Wednesday, April 15, 2015

My Quest for the perfect (windows) clone and backup solution!

> = <

With 2015 (almost) halfway gone, can you imagine my pain when I am simply looking for a solution to -

1. Create a [LIVE!] clone of my Laptop’s 500GB HDD and
2. Let me update it on schedule…

and able to find none… yes…NONE AT ALL!

I just want something to -

1. Provide me a fool-proof backup strategy AS WELL AS HELPS

2. In advent of any catastrophic failure in my current HDD or similar situation, to just pop the faulty bugger out and replace with the last backup; and pronto! loads up the Windows O.S. … again!

WTF Microsoft!!

Is it that difficult?? In 2015? A job which Carbon Copy Cloner has been doing for more than a couple of years (sadly Mac only, sigh!)?

I mean, Seriously? Come on!

So my friends and fellow nerds out there… Anyone has any Ideas?

Please share.

Note: I will surely update this IFF I find a viable solution. I know about the options available (almost all provide live clone, but none does the backups on schedule), so I need something which works as I want it to!

Update#1: I found this - https://www.fssdev.com/products/casper/
Let’s try and check shall we, I will updtae here for more findings.?

Tuesday, March 10, 2015

How To: Perform an unattended MySQL DB dump restore

MySQL_database

Say you have the following setup -

  1. A MySQL DB on which you have to restore a previously taken DB DUMP;
  2. A *INX based O.S. / Server (could be RHEL etc.)
  3. An SSH connection / session to the same

In a normal scenario, you either access your DB via a DB client (like SQLYog) or via a remote SSH (using putty).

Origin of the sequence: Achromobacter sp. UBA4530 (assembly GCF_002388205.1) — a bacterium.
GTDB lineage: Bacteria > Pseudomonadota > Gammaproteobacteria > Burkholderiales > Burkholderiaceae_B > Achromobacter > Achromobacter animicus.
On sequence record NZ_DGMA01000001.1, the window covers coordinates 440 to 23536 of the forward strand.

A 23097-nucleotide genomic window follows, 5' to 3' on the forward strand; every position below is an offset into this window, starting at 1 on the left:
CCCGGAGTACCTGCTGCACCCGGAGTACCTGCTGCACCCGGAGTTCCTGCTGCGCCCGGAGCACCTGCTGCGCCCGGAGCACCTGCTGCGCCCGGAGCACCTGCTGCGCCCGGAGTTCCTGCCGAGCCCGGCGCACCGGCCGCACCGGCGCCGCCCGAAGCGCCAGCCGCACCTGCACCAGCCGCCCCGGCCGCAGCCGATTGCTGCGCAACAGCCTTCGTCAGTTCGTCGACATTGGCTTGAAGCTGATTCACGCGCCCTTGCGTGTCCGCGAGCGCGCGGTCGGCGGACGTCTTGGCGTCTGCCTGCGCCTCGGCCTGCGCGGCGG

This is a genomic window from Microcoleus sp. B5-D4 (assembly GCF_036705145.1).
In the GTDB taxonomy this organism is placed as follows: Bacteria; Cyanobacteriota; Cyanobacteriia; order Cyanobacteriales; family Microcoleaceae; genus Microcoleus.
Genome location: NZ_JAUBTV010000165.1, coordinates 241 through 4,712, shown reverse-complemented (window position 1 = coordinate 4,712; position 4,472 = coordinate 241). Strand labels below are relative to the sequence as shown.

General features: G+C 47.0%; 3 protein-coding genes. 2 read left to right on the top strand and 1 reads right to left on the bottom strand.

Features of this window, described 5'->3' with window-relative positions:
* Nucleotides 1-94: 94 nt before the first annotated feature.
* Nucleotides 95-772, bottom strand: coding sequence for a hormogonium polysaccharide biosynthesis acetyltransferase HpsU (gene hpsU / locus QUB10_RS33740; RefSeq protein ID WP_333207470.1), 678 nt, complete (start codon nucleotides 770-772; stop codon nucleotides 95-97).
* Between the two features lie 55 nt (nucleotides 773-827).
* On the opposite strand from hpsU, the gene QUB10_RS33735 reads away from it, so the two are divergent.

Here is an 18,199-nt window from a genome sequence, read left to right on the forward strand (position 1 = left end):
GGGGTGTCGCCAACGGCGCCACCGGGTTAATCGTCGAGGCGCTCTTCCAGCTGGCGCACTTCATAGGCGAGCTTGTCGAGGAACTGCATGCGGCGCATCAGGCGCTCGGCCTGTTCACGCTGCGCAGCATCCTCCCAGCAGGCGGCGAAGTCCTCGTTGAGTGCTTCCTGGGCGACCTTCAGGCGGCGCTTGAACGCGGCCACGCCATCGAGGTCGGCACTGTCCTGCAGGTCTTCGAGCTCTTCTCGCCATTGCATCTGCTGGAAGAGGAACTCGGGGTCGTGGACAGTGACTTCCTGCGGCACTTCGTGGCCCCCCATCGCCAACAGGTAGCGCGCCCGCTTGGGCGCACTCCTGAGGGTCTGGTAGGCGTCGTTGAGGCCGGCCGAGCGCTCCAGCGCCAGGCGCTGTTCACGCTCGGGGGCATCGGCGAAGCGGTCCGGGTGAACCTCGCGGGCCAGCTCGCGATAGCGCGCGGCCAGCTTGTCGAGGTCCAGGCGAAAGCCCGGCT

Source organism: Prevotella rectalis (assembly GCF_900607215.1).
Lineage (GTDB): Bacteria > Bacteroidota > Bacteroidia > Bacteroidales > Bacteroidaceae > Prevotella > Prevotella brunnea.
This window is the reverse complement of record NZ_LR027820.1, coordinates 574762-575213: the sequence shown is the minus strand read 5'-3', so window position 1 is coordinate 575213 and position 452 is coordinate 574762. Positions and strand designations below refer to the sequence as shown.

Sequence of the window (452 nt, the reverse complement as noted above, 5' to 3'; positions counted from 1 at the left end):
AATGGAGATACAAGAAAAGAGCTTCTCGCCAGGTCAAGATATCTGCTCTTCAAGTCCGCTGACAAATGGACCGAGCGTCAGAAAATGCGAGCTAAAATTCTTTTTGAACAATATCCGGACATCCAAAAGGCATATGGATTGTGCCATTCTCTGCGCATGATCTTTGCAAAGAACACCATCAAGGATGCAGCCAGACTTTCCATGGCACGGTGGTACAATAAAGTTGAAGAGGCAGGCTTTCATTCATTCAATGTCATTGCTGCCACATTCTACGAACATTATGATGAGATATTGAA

When you need to restore a DB DUMP on an existing DB instance, you use the mysql command as -

[ssh@xyz]# mysql mydb < /dbdumps/mydb_dump.sql

This will start the restore process. For a small DB this should be done quickly. But considering a realistic live scenario with your DB in GBs of data, you will need at least upwards of 30 minutes.

Now what if you need to disconnect your SSH for any reason? Maybe step out for a meeting, or pack-up your rig for your drive home?

The reason may be anything but the considering the fact that the restore process is launched specifically under the SSH shell process, if the SSH disconnects during the restore, it would kill the restore too.

So the only logical choice is to leave the terminal open until the dump is completely restored, with the normal termination of the process.

Here-in comes the nohup.

Quoting from Wikipedia,

Nohup is a Unix command, used to start another program, in such a way that it does not terminate when the parent process is terminated. This is accomplished by ignoring the signal 'SIGHUP'. This is what distinguishes nohup from simply running the command in the background with '&'.

So in essence, the nohup allows the restore process to continue running even if the remote SSH session is terminated when the SSH client disconnects.

Also, since we may want to use the SSH session after the process to restore is started (via nohup), we use the nohup in conjunction with the ‘&’ command.

The ampersand as a suffix ensures the command is started as a background daemon (under the system process). It will leave the command line and proceed to run in the background.

The entire goal above is thus achieved via the following command -

[ssh@xyz]# nohup mysql mydb < /dbdumps/mydb_dump.sql &

Running this gives you the below as a feedback result on prompt -

[1] 5624
[ssh@xyz]# nohup: appending output to `nohup.out'

Let’s decrypt the above.

Meet the Process-id - 5624

Any process running on a Unix system is always having a PID or a process-id. This is a unique identifiable unit with which a process is associated and can be manipulated.